MACAAL, a new museum set to become a thriving platform of discovery of African ArtPosted on
The international launch of MACAAL, Museum of African Contemporary Art Al Maaden,
Macaal, the Museum of African Contemporary Art Al Maaden is about ten minutes drive from the Marrakech Medina. Away from the hustle and bustle of its noisy old neighbor, the new museum is quietly and confidently gearing up to become a thriving platform to experience African Art.
It has been open since 2016, and has leveraged the launch of the African edition of the 1:54 Contemporary African Art Fair, to stage its international debut, with the temporary photography exhibition “Africa Is No Island.” It also featured, at the entrance, a tribute to the slain photographer, Leila Alaoui, tragically killed in a terrorist attack in Burkina Faso (West Africa). The upper floor is a glimpse into the Museum’s permanent collection through the exhibition “Second Life”, with about 30 artworks on display.
“Africa is No Island.”
The exhibition is curated by Jeanne Mercier, Baptiste de Ville d’Avray, and Jeanne Mercier. The first two are the duo behind the online collaborative platform Afrique in Visu set up to promote the work of African photographers. For the past 12 years, their platform has operated as an incubator for African photographers, deploying workshops, portfolios reviews and exhibitions to help artists articulate a diverse, visual narrative of the African continent.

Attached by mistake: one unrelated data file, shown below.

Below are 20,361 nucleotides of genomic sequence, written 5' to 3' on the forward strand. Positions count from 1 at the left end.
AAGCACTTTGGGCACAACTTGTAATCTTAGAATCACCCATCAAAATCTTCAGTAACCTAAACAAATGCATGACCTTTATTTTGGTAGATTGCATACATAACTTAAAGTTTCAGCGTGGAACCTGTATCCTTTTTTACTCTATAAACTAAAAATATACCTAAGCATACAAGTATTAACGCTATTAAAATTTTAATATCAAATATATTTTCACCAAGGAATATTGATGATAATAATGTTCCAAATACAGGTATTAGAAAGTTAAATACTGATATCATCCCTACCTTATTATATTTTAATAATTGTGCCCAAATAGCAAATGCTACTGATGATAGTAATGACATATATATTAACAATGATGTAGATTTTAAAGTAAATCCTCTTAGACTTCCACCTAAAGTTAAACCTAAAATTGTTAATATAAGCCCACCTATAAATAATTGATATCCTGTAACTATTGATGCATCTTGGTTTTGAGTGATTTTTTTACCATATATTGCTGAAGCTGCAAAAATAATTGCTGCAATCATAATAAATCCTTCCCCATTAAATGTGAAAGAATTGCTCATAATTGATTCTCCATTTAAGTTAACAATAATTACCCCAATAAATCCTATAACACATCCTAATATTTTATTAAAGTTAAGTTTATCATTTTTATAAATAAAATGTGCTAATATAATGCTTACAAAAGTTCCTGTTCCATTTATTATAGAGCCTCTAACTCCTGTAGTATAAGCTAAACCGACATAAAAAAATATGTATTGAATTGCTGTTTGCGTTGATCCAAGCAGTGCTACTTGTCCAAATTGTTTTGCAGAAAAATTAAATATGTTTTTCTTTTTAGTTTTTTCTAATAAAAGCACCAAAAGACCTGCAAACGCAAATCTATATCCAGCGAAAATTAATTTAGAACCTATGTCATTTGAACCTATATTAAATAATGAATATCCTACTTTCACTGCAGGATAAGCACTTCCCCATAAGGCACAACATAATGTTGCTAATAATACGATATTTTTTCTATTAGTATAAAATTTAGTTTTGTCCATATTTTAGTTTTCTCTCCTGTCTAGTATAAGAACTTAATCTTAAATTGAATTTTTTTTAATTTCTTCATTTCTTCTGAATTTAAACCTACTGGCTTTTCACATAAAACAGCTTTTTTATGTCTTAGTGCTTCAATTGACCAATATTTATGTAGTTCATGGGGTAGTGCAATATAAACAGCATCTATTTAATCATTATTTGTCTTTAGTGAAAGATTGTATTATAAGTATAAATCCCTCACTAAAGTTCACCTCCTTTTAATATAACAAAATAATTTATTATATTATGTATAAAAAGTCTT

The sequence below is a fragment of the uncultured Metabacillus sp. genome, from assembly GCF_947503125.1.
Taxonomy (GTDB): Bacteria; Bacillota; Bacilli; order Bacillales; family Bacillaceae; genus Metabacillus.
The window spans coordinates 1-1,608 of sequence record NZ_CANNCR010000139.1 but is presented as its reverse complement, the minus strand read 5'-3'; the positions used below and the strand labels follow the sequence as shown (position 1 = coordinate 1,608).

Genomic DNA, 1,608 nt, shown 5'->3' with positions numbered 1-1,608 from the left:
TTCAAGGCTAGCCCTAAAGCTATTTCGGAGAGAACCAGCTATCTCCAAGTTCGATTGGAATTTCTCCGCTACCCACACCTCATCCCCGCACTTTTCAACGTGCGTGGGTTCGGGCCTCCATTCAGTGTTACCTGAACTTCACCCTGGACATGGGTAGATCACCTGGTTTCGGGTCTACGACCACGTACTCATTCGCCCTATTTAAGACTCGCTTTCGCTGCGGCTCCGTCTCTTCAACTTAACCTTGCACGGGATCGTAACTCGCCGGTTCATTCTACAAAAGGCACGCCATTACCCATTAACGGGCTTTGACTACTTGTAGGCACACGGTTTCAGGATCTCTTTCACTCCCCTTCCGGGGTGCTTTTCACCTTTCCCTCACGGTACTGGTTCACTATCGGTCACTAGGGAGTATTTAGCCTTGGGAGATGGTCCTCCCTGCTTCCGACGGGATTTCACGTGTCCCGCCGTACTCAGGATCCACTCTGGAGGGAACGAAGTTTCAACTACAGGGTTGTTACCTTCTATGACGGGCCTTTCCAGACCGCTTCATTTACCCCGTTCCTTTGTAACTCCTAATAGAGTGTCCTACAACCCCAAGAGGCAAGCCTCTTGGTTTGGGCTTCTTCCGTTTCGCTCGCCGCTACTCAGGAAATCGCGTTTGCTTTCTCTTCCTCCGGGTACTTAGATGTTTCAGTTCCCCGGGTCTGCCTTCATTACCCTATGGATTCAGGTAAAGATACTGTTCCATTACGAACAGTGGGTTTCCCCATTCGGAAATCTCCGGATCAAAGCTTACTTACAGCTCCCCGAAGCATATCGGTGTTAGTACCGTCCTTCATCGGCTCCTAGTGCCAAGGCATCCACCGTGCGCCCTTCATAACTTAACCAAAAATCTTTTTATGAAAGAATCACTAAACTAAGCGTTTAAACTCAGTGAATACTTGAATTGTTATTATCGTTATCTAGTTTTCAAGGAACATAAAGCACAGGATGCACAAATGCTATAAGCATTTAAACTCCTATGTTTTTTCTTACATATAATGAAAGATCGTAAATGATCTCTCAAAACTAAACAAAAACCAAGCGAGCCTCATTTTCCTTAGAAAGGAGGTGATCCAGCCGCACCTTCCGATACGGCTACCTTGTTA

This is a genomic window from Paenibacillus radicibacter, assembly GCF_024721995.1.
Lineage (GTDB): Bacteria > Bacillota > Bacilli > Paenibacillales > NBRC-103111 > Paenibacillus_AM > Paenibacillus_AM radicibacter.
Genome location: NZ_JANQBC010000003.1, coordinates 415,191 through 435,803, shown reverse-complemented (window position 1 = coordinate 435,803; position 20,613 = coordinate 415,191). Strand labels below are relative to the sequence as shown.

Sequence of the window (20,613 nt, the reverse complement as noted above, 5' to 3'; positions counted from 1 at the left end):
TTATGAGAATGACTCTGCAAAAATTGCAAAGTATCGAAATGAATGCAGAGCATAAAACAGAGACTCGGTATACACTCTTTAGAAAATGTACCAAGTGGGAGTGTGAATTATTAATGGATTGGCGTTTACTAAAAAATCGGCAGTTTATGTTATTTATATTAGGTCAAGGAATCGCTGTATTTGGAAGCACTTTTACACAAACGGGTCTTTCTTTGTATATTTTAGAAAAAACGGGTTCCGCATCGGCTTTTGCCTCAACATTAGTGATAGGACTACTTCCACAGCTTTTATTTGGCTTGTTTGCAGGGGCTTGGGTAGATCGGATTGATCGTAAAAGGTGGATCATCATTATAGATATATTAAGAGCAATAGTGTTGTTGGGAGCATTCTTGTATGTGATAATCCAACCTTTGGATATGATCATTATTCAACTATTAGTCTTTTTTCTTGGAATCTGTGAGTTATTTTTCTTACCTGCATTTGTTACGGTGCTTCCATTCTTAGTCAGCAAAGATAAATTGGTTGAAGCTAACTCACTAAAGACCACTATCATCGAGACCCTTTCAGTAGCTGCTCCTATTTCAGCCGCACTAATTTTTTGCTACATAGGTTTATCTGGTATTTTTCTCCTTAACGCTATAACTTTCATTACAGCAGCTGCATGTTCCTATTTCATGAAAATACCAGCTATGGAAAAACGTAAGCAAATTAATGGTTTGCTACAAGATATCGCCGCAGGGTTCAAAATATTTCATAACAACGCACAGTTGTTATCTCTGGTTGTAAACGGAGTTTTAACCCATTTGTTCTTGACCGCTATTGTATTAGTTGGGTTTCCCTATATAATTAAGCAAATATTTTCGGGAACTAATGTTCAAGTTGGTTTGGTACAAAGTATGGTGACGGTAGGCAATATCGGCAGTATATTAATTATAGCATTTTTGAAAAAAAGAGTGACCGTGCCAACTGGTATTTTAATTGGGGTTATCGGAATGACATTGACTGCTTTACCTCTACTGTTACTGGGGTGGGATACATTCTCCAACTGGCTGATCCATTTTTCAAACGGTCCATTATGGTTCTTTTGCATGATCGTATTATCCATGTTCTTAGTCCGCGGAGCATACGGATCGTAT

“Africa Is No Island” is a snapshot of the organisation’s decade-long efforts. It unfolds along a carefully crafted path through the museum, moving from the theme of identity and representation to the topic of borders and finishes with the issue of archiving.
Who am I? It is an existential question that pervades art practices across all ages and all cultures. However, in the African context, the issue takes on a new dimension deepened by a history of slavery and colonisation to name just these two. In the past, the answer to the question “who am I” has often been formulated on behalf of and for the African people. The entrance to the exhibition showcases a diverse range of visual answers from an African perspective. Ishola Akpo, from the start, captures a practice steeped in tradition: the dowry in his native Benin (West Africa). A tradition today intertwined with imported elements of modernity: wax prints and gin. Both of them are symbolic visual reminders of the continent’s connection with Europe and Asia.